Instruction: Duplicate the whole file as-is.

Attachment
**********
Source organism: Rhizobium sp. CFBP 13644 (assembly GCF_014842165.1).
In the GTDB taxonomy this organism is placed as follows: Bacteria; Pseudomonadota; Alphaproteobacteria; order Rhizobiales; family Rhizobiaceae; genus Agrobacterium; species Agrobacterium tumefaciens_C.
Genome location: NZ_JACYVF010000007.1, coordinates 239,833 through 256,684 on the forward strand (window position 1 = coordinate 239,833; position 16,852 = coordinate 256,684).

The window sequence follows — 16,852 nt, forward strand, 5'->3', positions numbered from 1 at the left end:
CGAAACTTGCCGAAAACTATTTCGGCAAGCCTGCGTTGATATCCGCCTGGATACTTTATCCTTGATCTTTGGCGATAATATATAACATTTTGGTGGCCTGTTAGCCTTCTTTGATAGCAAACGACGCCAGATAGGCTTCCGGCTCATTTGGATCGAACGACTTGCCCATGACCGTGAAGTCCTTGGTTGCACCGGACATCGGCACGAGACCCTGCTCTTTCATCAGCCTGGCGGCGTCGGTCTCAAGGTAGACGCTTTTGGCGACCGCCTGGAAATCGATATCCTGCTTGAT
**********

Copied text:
Source organism: Rhizobium sp. CFBP 13644 (assembly GCF_014842165.1).
In the GTDB taxonomy this organism is placed as follows: Bacteria; Pseudomonadota; Alphaproteobacteria; order Rhizobiales; family Rhizobiaceae; genus Agrobacterium; species Agrobacterium tumefaciens_C.
Genome location: NZ_JACYVF010000007.1, coordinates 239,833 through 256,684 on the forward strand (window position 1 = coordinate 239,833; position 16,852 = coordinate 256,684).

The window sequence follows — 16,852 nt, forward strand, 5'->3', positions numbered from 1 at the left end:
CGAAACTTGCCGAAAACTATTTCGGCAAGCCTGCGTTGATATCCGCCTGGATACTTTATCCTTGATCTTTGGCGATAATATATAACATTTTGGTGGCCTGTTAGCCTTCTTTGATAGCAAACGACGCCAGATAGGCTTCCGGCTCATTTGGATCGAACGACTTGCCCATGACCGTGAAGTCCTTGGTTGCACCGGACATCGGCACGAGACCCTGCTCTTTCATCAGCCTGGCGGCGTCGGTCTCAAGGTAGACGCTTTTGGCGACCGCCTGGAAATCGATATCCTGCTTGAT